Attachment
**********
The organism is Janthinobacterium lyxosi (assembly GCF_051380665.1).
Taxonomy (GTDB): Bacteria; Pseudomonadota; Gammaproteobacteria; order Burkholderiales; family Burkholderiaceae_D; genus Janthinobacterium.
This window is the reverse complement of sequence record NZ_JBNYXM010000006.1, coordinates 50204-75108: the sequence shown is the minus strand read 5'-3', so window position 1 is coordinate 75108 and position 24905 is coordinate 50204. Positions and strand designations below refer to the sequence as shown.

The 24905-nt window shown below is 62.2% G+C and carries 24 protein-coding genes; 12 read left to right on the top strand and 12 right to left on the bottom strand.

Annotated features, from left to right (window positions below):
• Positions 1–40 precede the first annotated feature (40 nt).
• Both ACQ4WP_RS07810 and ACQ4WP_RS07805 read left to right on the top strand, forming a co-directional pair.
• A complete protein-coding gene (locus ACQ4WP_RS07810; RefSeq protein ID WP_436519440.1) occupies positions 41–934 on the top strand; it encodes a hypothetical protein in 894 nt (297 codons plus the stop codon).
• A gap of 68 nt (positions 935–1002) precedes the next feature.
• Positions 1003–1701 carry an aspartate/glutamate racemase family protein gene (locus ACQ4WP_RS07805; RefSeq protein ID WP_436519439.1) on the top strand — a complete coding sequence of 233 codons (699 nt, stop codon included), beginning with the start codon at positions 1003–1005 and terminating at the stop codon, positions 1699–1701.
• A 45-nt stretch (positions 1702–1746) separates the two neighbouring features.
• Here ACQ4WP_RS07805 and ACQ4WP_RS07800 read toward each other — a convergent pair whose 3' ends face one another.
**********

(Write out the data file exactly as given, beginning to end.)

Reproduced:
The organism is Janthinobacterium lyxosi (assembly GCF_051380665.1).
Taxonomy (GTDB): Bacteria; Pseudomonadota; Gammaproteobacteria; order Burkholderiales; family Burkholderiaceae_D; genus Janthinobacterium.
This window is the reverse complement of sequence record NZ_JBNYXM010000006.1, coordinates 50204-75108: the sequence shown is the minus strand read 5'-3', so window position 1 is coordinate 75108 and position 24905 is coordinate 50204. Positions and strand designations below refer to the sequence as shown.

The 24905-nt window shown below is 62.2% G+C and carries 24 protein-coding genes; 12 read left to right on the top strand and 12 right to left on the bottom strand.

Annotated features, from left to right (window positions below):
• Positions 1–40 precede the first annotated feature (40 nt).
• Both ACQ4WP_RS07810 and ACQ4WP_RS07805 read left to right on the top strand, forming a co-directional pair.
• A complete protein-coding gene (locus ACQ4WP_RS07810; RefSeq protein ID WP_436519440.1) occupies positions 41–934 on the top strand; it encodes a hypothetical protein in 894 nt (297 codons plus the stop codon).
• A gap of 68 nt (positions 935–1002) precedes the next feature.
• Positions 1003–1701 carry an aspartate/glutamate racemase family protein gene (locus ACQ4WP_RS07805; RefSeq protein ID WP_436519439.1) on the top strand — a complete coding sequence of 233 codons (699 nt, stop codon included), beginning with the start codon at positions 1003–1005 and terminating at the stop codon, positions 1699–1701.
• A 45-nt stretch (positions 1702–1746) separates the two neighbouring features.
• Here ACQ4WP_RS07805 and ACQ4WP_RS07800 read toward each other — a convergent pair whose 3' ends face one another.